• The likelihood of complementary and alternative medicines (CAMs) in medication-induced secondary adrenal insufficiency should be considered in any patient presenting with potential symptoms of adrenal insufficiency.
  • If the contents of CAM preparation cannot be ascertained, toxicology screening should be considered.
  • Patients should be advised to stop taking CAM preparation when it contains steroids and hydrocortisone replacement therapy commenced, with periodic reassessment of adrenal function, and then if indicated weaned accordingly.
  • Patients should be informed about the contents of CAM therapies, so they can make a truly informed choice regarding the risks and benefits.
  • This case also highlights a need to increase regulatory processes over CAM therapies, given their propensity to contain a number of undisclosed medications and potent steroids.
Open access

Andrew R Tang, Laura E Hinz, Aneal Khan and Gregory A Kline

Summary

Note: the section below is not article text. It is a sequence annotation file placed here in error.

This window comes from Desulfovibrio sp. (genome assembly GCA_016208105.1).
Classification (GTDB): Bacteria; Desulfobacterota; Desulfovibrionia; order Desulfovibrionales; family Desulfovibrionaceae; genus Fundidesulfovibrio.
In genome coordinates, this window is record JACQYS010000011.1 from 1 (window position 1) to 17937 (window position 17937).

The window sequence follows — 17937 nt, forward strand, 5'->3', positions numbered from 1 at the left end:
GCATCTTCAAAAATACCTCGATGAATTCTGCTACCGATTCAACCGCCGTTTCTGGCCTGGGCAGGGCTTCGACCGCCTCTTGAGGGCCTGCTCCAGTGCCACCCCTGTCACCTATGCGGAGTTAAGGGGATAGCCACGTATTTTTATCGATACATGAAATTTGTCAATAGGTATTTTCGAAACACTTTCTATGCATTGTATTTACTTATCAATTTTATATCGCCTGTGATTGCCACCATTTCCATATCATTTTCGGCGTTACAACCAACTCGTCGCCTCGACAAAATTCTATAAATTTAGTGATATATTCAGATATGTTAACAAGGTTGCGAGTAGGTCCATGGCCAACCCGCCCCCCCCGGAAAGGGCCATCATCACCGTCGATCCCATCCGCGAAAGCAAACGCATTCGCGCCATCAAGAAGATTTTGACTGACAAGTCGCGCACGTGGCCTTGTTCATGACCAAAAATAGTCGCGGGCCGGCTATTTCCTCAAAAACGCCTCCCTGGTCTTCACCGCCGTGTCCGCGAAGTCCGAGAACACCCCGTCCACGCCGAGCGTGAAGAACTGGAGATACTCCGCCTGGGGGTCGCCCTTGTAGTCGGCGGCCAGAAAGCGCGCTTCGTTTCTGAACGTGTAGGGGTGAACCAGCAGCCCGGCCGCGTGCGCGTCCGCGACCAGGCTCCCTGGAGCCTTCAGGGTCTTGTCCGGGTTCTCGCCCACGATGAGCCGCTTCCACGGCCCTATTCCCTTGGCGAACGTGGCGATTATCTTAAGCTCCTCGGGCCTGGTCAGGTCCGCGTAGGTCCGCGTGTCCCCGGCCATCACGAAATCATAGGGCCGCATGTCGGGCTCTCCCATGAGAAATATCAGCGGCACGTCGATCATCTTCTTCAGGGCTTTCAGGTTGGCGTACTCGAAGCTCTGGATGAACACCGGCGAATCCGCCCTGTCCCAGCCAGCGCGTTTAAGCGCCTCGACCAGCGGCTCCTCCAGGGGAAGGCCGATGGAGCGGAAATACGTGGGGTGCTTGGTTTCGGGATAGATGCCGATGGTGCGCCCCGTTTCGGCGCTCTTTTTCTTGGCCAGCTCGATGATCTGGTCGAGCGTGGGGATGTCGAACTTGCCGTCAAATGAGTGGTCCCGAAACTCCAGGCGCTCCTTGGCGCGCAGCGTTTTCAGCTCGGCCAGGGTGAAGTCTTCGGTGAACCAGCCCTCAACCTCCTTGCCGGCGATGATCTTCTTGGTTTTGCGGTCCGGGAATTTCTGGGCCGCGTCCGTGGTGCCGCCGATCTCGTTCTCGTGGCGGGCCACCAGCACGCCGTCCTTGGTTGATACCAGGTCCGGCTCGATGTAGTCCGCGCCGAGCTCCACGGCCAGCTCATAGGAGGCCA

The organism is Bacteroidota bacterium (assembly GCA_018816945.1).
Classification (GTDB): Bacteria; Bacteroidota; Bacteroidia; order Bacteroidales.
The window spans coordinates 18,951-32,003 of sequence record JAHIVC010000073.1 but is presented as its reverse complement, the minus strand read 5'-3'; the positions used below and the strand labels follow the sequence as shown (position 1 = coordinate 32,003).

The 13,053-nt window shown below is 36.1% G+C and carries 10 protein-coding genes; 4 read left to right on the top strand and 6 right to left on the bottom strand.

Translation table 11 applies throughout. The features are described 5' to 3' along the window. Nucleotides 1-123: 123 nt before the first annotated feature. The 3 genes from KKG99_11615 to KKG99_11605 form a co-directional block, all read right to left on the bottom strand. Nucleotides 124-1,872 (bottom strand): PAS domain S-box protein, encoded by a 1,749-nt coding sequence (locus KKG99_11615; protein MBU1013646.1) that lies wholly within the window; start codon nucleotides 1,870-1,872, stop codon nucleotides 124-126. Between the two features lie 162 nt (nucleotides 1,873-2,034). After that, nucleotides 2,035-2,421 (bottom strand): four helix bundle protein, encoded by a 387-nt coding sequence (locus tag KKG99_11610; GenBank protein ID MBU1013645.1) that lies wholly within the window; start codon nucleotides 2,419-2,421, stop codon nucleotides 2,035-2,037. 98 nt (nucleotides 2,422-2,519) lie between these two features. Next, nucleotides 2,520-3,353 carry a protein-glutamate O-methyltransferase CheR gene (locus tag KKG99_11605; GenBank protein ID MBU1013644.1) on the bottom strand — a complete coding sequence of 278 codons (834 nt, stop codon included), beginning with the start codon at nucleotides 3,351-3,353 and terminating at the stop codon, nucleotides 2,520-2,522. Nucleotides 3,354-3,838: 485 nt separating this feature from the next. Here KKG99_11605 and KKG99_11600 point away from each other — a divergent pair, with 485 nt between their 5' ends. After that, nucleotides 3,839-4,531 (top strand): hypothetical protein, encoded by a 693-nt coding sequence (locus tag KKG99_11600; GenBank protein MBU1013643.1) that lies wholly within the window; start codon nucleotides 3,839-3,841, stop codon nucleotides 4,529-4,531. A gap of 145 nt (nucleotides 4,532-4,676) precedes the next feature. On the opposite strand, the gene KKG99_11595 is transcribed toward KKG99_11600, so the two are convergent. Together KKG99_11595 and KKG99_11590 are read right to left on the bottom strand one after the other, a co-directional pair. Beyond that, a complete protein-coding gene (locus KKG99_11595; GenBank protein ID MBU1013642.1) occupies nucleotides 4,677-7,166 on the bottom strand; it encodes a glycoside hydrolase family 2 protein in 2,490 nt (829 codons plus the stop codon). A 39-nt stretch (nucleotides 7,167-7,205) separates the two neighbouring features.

Hereditary hypophosphatemic rickets with hypercalciuria (HHRH) is a rare, autosomal recessive disorder caused by mutations in the SLC34A3 gene that encodes the renal sodium-dependent phosphate cotransporter 2c (NaPi-IIc). It may present as intermittent mild hypercalcemia which may attract initial diagnostic attention but appreciation of concomitant hypophosphatemia is critical for consideration of the necessary diagnostic approach. A 21-year-old woman was assessed by adult endocrinology for low bone mass. She initially presented age two with short stature, nephrocalcinosis and mild intermittent hypercalcemia with hypercalciuria. She had no evidence of medullary sponge kidney or Fanconi syndrome and no bone deformities, pain or fractures. She had recurrent episodes of nephrolithiasis. In childhood, she was treated with hydrochlorothiazide to reduce urinary calcium. Upon review of prior investigations, she had persistent hypophosphatemia with phosphaturia, low PTH and a high-normal calcitriol. A diagnosis of HHRH was suspected and genetic testing confirmed a homozygous c.1483G>A (p.G495R) missense mutation of the SLC34A3 gene. She was started on oral phosphate replacement which normalized her serum phosphate, serum calcium and urine calcium levels over the subsequent 5 years. HHRH is an autosomal recessive condition that causes decreased renal reabsorption of phosphate, leading to hyperphosphaturia, hypophosphatemia and PTH-independent hypercalcemia due to the physiologic increase in calcitriol which also promotes hypercalciuria. Classically, patients present in childhood with bone pain, vitamin D-independent rickets and growth delay. This case of a SLC34A3 mutation illustrates the importance of investigating chronic hypophosphatemia even in the presence of other more common electrolyte abnormalities.